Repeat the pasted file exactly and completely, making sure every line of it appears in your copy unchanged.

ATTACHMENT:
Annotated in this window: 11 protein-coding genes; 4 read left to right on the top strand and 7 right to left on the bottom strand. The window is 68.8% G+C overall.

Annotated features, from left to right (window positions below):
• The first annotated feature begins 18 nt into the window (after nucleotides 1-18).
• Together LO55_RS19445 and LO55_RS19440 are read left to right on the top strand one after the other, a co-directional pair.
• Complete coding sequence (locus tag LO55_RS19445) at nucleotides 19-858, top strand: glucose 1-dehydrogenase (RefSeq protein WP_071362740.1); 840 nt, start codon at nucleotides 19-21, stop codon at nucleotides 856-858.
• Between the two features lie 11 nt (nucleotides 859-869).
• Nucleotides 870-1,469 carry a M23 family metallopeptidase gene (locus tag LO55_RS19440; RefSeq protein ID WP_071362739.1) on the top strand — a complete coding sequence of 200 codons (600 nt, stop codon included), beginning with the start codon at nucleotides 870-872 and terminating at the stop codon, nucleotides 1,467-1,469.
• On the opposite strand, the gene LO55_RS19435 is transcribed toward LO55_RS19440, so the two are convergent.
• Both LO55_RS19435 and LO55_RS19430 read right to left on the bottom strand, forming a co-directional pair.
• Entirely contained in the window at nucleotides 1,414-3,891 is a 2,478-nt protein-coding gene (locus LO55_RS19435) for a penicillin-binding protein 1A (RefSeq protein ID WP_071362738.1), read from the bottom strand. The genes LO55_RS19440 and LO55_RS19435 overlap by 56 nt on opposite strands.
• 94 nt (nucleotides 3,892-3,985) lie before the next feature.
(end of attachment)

Annotated in this window: 11 protein-coding genes; 4 read left to right on the top strand and 7 right to left on the bottom strand. The window is 68.8% G+C overall.

Annotated features, from left to right (window positions below):
• The first annotated feature begins 18 nt into the window (after nucleotides 1-18).
• Together LO55_RS19445 and LO55_RS19440 are read left to right on the top strand one after the other, a co-directional pair.
• Complete coding sequence (locus tag LO55_RS19445) at nucleotides 19-858, top strand: glucose 1-dehydrogenase (RefSeq protein WP_071362740.1); 840 nt, start codon at nucleotides 19-21, stop codon at nucleotides 856-858.
• Between the two features lie 11 nt (nucleotides 859-869).
• Nucleotides 870-1,469 carry a M23 family metallopeptidase gene (locus tag LO55_RS19440; RefSeq protein ID WP_071362739.1) on the top strand — a complete coding sequence of 200 codons (600 nt, stop codon included), beginning with the start codon at nucleotides 870-872 and terminating at the stop codon, nucleotides 1,467-1,469.
• On the opposite strand, the gene LO55_RS19435 is transcribed toward LO55_RS19440, so the two are convergent.
• Both LO55_RS19435 and LO55_RS19430 read right to left on the bottom strand, forming a co-directional pair.
• Entirely contained in the window at nucleotides 1,414-3,891 is a 2,478-nt protein-coding gene (locus LO55_RS19435) for a penicillin-binding protein 1A (RefSeq protein ID WP_071362738.1), read from the bottom strand. The genes LO55_RS19440 and LO55_RS19435 overlap by 56 nt on opposite strands.
• 94 nt (nucleotides 3,892-3,985) lie before the next feature.